Cork racked up a chastening tally of 7-20 in 1972, with Tom contributing 1-1 to London’s score of 1-12.
But in 1973, under the stewardship of Paddy Ryan and having honed themselves on the pitch at Wormwood Scrubs, London vindicated Croke Park’s decision to elevate them to senior with that legendary victory over Galway.
Tom also served Brian Boru as chairperson – he was appointed in 1979 following the passing of Paddy Ryan. His secretary was Seán Reid, who recently passed away.
“When I took over from Paddy, Seán was secretary, and the club went on to win three championships between 1979 and 1982,” recalled Tom, when speaking to the Irish World just last month.
In 1982 he claimed another double – a junior football championship with Brian Boru, to add to his eleventh and final senior London hurling winners medal.
By the time Tom retired from playing in 1986, his exploits in the game read like a ‘Who’s Who’.
In 2010, he was named in a London hurling legends team – picked by a special committee to select the best hurlers to have lined out for the Exiles between 1960 and 2010. Tom was there at centre forward – his brother Martin at centre half back.
“A London hurling Legend’
Ambrose Gordon – a St Gabriel’s man since 1963 – was part of the London team which won back-to-back All-Irelands in ’67 and ’68, and was a close friend of Tom’s.
“I was Gabriel’s and he was Brian’s and there was a fantastic rivalry, but we always socialised together. I had so much respect for Tom – he was a great man,” said Gordon.
“Tom was a London hurling legend; the Connollys were the backbone for the Brian Borus for 25 years. His will to win was unbelievable.”
Gordon was on the bench that day in 1973 when, in front of 19,000, London beat Galway to pull off one of the shocks of all time.
“It was the greatest victory I’ve ever seen – London were just amazing,” said Gordon.
“Tom was centre forward and he was one of the leaders. His team talks in the dressing room would lift the walls.”
He added: “In 1972 he marked Gerald McCarthy of Cork, and McCarthy poleaxed him across the head because Tom was getting the better of him. Tom just bandaged his head and off he went again. He was some man.”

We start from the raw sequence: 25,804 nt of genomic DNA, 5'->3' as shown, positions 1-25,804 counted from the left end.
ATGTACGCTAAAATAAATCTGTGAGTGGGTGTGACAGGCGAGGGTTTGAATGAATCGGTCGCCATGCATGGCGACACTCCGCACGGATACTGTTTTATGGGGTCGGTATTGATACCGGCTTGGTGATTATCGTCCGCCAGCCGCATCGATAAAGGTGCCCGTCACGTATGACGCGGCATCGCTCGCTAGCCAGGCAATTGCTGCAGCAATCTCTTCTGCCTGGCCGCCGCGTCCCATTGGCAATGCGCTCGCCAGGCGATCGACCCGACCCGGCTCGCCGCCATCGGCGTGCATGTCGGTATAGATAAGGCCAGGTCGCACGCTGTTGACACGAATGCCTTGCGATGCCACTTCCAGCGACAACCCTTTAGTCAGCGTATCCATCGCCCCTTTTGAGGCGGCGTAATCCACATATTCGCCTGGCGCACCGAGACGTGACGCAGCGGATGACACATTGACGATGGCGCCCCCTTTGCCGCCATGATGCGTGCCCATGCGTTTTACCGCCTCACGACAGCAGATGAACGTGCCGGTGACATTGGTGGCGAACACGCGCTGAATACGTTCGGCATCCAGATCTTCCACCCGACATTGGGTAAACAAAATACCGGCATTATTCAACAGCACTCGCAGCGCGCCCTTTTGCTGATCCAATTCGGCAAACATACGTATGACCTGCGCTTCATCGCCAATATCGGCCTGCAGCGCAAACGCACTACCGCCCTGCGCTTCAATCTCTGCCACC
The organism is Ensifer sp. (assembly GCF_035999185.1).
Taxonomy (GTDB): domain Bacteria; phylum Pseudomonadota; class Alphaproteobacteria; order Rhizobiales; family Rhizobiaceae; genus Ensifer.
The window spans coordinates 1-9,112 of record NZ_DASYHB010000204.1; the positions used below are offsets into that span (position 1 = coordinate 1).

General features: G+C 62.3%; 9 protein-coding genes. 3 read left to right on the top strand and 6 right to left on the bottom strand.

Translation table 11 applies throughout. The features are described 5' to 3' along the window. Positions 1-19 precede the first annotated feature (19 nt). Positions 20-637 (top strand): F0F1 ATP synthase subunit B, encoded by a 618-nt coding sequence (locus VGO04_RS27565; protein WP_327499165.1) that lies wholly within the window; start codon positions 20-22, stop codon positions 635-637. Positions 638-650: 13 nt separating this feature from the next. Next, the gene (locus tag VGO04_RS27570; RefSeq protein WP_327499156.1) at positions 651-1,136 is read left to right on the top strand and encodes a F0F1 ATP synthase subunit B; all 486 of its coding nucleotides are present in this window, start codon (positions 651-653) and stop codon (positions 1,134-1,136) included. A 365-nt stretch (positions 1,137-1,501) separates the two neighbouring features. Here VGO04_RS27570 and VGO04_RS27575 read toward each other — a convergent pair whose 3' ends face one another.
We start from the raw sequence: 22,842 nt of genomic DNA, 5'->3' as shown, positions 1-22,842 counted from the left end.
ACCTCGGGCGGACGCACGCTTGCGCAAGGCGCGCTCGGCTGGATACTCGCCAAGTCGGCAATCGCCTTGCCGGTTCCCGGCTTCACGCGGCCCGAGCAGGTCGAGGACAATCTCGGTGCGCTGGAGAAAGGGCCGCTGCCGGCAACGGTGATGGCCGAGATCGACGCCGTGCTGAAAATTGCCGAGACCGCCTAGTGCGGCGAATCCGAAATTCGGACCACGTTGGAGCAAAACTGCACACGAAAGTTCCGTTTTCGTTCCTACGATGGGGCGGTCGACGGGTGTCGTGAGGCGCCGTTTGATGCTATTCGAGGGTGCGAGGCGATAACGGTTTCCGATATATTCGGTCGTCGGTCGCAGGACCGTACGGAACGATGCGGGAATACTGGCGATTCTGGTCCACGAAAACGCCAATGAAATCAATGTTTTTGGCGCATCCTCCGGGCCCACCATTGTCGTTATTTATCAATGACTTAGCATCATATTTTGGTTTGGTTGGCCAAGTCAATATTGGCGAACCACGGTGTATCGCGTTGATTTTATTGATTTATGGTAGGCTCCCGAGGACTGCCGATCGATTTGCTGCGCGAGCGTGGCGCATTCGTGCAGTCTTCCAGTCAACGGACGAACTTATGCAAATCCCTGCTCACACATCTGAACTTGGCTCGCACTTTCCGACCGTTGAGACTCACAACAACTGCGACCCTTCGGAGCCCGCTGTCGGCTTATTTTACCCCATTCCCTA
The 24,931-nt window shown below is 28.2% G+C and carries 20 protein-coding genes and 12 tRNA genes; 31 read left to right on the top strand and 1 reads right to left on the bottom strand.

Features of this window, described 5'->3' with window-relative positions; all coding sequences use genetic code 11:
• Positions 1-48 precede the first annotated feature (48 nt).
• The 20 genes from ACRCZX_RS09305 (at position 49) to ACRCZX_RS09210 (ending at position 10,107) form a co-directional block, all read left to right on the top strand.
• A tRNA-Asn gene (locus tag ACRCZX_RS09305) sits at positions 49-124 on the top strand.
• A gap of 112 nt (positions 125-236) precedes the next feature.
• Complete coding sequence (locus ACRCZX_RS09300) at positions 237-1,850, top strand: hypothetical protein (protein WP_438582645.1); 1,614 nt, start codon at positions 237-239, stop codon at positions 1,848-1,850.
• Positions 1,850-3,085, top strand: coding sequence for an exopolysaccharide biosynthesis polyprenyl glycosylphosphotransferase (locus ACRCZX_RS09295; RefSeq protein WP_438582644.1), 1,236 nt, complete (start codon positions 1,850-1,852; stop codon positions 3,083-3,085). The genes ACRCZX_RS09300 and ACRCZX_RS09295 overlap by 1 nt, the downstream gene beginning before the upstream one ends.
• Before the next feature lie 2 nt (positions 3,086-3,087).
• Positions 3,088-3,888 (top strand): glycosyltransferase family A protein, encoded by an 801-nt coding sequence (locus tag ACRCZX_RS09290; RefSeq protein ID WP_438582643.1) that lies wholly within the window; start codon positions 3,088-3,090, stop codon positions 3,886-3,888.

For all his accomplishments on the hurling and football field, nothing gave Tom as much pleasure as seeing David selected to play for the Republic of Ireland.
David scored nine goals in 41 caps for Ireland and played at the 2002 World Cup in Korea and Japan.
“I have wonderful memories of playing the game, but I was just as excited when my son (David) became a professional footballer and made the Ireland team,” said Tom.
One of his proudest moments was David’s hat-hat-trick against Liechtenstein in 1997 in Dublin. Tom was there that night.
David is the youngest of three children born to Tom and his late wife Margaret. The others being Caroline and Samantha.
In his poem ‘The men of the famed Black and Amber’, Paddy Ryan paid a glowing tribute to Tom: ‘Long life to the great Tom Connolly too, I pray that he’ll never grow old. His name will be linked here with hurling, when tales of the great games are told’.
Tom “remains part of London folklore” wrote former London GAA secretary Jerry Daly in a Brian Boru anniversary book.
He said: “Ask anybody associated with London hurling as to who they would rate as one of the outstanding players spanning a period from the early sixties until the present day and the overwhelming reply would be Tom Connolly.”
‘He’d put his head where most people wouldn’t put their foot’
Tommie Donohue, a former teammate of Tom’s at Brian Boru and Parnells was amongst those to pay tribute. What marked the Galway native out for Donohue was his “will to win”.
“He’d put his head where most people wouldn’t put their foot,” said Donohue.
“He was brilliant; once he got that ball there was no stopping him. You couldn’t mark him; he was just so strong and powerful. He was like a mini tank.”
He added: “If you ask me, was he a great? His record stands. He’d have to go down as one of the greats – he had no fear.”
Suffering from a bad ankle injury, just a week before a football county final with Parnells, Donohue was despatched to see a doctor in Harley Street, who was accustomed to treating elite athletes.
When he discovered that Donohue played hurling, he asked ‘do you know Tom Connolly?’ Donohue answered in the affirmative.
It transpired that he’d treated Tom for a cartilage injury a few years before, and had been taken aback by his physical fitness.
“He said Tom had the fittest and most powerful body he’d ever seen,” said Donohue. “He was super fit; when he togged out, he had these powerful arms. He was a pure machine.”
Tipperary man Johnny Barrett, who was on the London team that beat Galway in 1973, remembered Tom as a “strong tough hurler”.
“When he put on the jersey, with whatever team, he was always very determined to win, no matter what game it was,” said Barrett, who joined Brian Boru in 1961.
“He took no prisoners; it was ball man and all.”
He added: “It was always exciting to be in the dressing room when he got fired up – and when he got fired up there was no stopping him.”
Former Parnells chairman Joe Regan called Tom one of London’s greatest-ever hurlers and footballers, and a fantastic servant of the Parnells club.
Adrian Woulfe joined the Brian Borus in 1985, and recalled how Tom would pick him up to go training.
“I had great respect for him; when he spoke you listened. When Tom Connolly wanted something done, he’d go and do it,” said Woulfe.
“He was a fantastic clubman and it was an honour to have known him.”